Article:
On the night of May 2, 1997, some twenty-five abandoned Serb houses were set on fire in the Croat-controlled municipality of Drvar, part of the Muslim-Croat Federation of Bosnia and Herzegovina. It was clear from all the circumstances that Croats organized the arson of houses in Drvar to obstruct the return of the original Serb residents to the area. Croat authorities then made a concerted effort to resettle displaced Croats in Drvar in order to solidify a stretch of "ethnically-pure" territory adjacent to the Republic of Croatia. These displaced Bosnian Serbs are just a few of the estimated 2.3 million Serbs, Croats, and Bosniaks (Bosnian Muslims) who left or were driven from their homes during and in the immediate aftermath of the Bosnian war. This dislocation resulted from the use of "ethnic cleansing" campaigns in which local, regional, and higher authorities acted according to a premeditated plan and seized or consolidated control over territory by forcibly displacing or killing members of opposing ethnic groups. Many of those who were driven from their homes through different techniques that often involved violence and intimidation are now being prevented from returning home through various forms of legal and bureaucratic obstruction by the parties to the conflict.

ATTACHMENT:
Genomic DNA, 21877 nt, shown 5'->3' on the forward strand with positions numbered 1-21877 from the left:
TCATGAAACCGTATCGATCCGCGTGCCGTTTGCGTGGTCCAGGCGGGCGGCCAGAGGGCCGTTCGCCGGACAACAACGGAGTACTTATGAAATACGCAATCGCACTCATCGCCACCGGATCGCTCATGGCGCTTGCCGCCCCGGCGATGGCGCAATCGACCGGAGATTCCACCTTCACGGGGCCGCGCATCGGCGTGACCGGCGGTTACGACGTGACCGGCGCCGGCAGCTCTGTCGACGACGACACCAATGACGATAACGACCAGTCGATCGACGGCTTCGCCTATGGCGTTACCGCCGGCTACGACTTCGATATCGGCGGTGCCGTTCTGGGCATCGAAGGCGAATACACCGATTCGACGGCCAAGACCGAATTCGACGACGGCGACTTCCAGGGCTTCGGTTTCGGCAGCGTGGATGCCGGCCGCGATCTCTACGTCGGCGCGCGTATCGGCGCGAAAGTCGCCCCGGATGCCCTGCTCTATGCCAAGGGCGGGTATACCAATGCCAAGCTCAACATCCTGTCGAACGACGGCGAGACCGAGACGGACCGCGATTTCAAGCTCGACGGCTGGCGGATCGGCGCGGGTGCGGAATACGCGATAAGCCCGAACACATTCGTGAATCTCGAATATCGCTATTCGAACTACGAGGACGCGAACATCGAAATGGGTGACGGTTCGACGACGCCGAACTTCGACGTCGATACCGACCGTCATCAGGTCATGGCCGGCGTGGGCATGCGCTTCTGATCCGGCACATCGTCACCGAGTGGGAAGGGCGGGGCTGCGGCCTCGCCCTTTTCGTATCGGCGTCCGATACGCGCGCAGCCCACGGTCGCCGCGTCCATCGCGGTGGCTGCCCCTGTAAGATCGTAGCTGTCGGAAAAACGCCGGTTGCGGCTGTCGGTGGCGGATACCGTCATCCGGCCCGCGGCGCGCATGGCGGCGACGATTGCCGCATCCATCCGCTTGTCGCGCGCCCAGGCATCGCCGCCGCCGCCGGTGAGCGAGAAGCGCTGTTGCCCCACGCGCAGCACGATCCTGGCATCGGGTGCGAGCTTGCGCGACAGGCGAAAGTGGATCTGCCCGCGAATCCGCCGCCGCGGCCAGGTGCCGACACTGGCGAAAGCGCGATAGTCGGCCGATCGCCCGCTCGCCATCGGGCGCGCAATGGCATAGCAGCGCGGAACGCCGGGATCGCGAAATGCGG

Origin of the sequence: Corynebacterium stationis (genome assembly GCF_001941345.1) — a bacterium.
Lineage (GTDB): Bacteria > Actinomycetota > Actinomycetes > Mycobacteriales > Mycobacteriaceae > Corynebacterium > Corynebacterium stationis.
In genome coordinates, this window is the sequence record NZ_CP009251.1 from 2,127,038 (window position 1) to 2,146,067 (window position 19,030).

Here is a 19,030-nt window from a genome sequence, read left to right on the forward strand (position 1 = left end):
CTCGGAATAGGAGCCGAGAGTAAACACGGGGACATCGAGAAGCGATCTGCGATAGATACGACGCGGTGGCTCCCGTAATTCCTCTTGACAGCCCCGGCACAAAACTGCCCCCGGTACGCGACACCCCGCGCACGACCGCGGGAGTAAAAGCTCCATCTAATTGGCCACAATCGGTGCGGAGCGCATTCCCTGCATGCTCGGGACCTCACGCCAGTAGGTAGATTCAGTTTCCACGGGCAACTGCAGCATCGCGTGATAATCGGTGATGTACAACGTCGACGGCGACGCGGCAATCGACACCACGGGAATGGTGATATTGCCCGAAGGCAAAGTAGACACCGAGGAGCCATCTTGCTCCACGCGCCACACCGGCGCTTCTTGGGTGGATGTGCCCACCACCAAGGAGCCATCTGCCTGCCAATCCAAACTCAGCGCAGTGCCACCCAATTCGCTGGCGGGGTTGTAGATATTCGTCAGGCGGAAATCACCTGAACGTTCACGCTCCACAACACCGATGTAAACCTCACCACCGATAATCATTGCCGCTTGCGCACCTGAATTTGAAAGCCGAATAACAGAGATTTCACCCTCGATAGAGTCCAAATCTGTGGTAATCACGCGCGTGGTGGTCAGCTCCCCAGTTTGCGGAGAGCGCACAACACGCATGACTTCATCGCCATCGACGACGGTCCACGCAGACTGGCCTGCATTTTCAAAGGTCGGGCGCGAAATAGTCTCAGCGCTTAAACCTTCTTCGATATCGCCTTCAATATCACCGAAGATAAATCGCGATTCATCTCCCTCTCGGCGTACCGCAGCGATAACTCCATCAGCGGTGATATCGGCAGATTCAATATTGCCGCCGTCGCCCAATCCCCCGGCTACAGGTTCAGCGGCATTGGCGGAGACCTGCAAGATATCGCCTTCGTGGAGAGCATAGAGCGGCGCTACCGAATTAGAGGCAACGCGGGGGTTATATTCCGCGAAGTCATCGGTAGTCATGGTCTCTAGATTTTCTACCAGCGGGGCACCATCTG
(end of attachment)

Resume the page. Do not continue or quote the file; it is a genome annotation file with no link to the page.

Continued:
The Right to Return Under International Law Following Mass Dislocation: The Bosnia Precedent?,
Mich. J. Int'l L.
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